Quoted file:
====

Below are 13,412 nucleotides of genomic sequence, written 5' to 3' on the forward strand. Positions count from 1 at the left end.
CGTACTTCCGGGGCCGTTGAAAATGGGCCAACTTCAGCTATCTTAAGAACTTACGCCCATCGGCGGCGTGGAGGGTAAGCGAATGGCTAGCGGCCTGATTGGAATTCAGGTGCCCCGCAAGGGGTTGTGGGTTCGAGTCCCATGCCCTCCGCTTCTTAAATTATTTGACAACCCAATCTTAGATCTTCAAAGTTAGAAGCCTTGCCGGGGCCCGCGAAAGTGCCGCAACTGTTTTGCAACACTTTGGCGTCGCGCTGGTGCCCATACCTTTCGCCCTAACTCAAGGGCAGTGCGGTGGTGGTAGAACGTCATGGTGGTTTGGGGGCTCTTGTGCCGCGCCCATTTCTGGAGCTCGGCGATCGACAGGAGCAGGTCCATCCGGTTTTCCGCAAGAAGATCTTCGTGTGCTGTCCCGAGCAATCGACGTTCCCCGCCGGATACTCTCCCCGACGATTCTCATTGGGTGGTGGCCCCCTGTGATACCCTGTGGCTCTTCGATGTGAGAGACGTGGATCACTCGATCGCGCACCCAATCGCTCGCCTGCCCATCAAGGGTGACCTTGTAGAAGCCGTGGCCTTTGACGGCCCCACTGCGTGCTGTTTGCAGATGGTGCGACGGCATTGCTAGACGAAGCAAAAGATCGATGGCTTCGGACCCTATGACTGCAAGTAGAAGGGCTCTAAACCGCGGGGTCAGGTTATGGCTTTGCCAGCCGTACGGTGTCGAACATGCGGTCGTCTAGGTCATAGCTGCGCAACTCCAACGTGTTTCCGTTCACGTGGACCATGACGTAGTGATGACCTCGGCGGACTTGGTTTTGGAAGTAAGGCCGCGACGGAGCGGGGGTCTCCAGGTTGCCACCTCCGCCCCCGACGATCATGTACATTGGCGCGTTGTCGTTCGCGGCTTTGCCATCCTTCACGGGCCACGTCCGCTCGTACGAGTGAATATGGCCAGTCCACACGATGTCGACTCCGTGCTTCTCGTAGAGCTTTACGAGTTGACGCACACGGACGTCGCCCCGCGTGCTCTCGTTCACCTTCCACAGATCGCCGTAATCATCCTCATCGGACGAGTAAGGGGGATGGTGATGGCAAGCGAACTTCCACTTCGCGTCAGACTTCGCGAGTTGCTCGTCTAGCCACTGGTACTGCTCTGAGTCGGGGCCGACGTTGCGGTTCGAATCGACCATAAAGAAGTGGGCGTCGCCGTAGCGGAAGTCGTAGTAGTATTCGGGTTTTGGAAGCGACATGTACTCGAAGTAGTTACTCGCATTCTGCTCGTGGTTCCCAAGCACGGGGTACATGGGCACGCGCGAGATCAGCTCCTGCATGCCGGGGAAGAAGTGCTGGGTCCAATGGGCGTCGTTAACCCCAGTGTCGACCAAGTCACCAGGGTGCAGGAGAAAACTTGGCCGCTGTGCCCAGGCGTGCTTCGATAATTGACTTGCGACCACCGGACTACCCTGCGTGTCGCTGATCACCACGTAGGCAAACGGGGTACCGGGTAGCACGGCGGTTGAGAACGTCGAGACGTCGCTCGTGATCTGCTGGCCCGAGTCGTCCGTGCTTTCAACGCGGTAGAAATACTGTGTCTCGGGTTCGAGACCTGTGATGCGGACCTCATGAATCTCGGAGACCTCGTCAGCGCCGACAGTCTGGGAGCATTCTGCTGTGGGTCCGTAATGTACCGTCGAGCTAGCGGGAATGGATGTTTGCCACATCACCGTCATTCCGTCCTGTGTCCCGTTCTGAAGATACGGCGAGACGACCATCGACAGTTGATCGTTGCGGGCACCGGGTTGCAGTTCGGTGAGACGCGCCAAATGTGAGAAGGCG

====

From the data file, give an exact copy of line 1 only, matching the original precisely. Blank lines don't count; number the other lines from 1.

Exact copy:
Below are 13,412 nucleotides of genomic sequence, written 5' to 3' on the forward strand. Positions count from 1 at the left end.